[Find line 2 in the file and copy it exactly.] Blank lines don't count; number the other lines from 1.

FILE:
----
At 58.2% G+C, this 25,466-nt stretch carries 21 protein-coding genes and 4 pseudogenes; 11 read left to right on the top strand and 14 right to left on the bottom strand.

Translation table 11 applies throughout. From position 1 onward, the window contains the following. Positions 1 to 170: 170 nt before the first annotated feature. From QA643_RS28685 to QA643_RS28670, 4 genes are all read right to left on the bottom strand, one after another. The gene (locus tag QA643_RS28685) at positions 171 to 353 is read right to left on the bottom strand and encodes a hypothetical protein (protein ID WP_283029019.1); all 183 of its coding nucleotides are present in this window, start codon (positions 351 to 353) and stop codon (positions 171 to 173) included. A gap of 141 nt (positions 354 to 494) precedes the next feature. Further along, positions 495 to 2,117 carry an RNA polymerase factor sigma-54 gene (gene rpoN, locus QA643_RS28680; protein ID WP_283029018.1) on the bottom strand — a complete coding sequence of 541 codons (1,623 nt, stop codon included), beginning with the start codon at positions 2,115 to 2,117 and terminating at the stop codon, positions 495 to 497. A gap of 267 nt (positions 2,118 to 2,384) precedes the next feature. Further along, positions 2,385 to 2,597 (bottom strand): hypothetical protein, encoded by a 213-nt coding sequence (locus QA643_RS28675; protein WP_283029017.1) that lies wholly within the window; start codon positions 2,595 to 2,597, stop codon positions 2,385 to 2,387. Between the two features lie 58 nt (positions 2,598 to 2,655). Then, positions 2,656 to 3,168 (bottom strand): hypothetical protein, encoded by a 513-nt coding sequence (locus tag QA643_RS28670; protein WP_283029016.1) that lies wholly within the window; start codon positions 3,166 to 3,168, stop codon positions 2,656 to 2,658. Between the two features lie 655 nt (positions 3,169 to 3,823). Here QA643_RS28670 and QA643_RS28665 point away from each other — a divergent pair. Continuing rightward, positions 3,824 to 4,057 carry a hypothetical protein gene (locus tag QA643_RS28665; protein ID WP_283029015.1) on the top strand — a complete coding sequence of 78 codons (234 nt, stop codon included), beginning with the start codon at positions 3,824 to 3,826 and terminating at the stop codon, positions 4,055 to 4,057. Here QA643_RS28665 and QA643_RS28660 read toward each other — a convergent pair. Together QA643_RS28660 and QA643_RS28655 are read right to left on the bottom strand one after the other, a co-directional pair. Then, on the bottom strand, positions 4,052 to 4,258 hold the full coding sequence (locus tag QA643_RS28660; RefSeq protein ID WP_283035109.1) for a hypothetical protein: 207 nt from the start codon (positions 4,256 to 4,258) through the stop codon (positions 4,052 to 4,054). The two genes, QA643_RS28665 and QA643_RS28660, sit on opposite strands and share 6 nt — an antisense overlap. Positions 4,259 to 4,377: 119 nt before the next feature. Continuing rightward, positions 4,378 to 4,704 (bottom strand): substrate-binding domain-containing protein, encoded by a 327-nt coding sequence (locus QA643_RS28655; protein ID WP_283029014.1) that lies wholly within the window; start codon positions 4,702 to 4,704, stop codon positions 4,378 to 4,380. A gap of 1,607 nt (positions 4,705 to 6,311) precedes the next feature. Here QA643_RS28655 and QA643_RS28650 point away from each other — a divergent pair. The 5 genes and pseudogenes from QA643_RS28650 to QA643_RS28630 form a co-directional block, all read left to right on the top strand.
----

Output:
Translation table 11 applies throughout. From position 1 onward, the window contains the following. Positions 1 to 170: 170 nt before the first annotated feature. From QA643_RS28685 to QA643_RS28670, 4 genes are all read right to left on the bottom strand, one after another. The gene (locus tag QA643_RS28685) at positions 171 to 353 is read right to left on the bottom strand and encodes a hypothetical protein (protein ID WP_283029019.1); all 183 of its coding nucleotides are present in this window, start codon (positions 351 to 353) and stop codon (positions 171 to 173) included. A gap of 141 nt (positions 354 to 494) precedes the next feature. Further along, positions 495 to 2,117 carry an RNA polymerase factor sigma-54 gene (gene rpoN, locus QA643_RS28680; protein ID WP_283029018.1) on the bottom strand — a complete coding sequence of 541 codons (1,623 nt, stop codon included), beginning with the start codon at positions 2,115 to 2,117 and terminating at the stop codon, positions 495 to 497. A gap of 267 nt (positions 2,118 to 2,384) precedes the next feature. Further along, positions 2,385 to 2,597 (bottom strand): hypothetical protein, encoded by a 213-nt coding sequence (locus QA643_RS28675; protein WP_283029017.1) that lies wholly within the window; start codon positions 2,595 to 2,597, stop codon positions 2,385 to 2,387. Between the two features lie 58 nt (positions 2,598 to 2,655). Then, positions 2,656 to 3,168 (bottom strand): hypothetical protein, encoded by a 513-nt coding sequence (locus tag QA643_RS28670; protein WP_283029016.1) that lies wholly within the window; start codon positions 3,166 to 3,168, stop codon positions 2,656 to 2,658. Between the two features lie 655 nt (positions 3,169 to 3,823). Here QA643_RS28670 and QA643_RS28665 point away from each other — a divergent pair. Continuing rightward, positions 3,824 to 4,057 carry a hypothetical protein gene (locus tag QA643_RS28665; protein ID WP_283029015.1) on the top strand — a complete coding sequence of 78 codons (234 nt, stop codon included), beginning with the start codon at positions 3,824 to 3,826 and terminating at the stop codon, positions 4,055 to 4,057. Here QA643_RS28665 and QA643_RS28660 read toward each other — a convergent pair. Together QA643_RS28660 and QA643_RS28655 are read right to left on the bottom strand one after the other, a co-directional pair. Then, on the bottom strand, positions 4,052 to 4,258 hold the full coding sequence (locus tag QA643_RS28660; RefSeq protein ID WP_283035109.1) for a hypothetical protein: 207 nt from the start codon (positions 4,256 to 4,258) through the stop codon (positions 4,052 to 4,054). The two genes, QA643_RS28665 and QA643_RS28660, sit on opposite strands and share 6 nt — an antisense overlap. Positions 4,259 to 4,377: 119 nt before the next feature. Continuing rightward, positions 4,378 to 4,704 (bottom strand): substrate-binding domain-containing protein, encoded by a 327-nt coding sequence (locus QA643_RS28655; protein ID WP_283029014.1) that lies wholly within the window; start codon positions 4,702 to 4,704, stop codon positions 4,378 to 4,380. A gap of 1,607 nt (positions 4,705 to 6,311) precedes the next feature. Here QA643_RS28655 and QA643_RS28650 point away from each other — a divergent pair. The 5 genes and pseudogenes from QA643_RS28650 to QA643_RS28630 form a co-directional block, all read left to right on the top strand.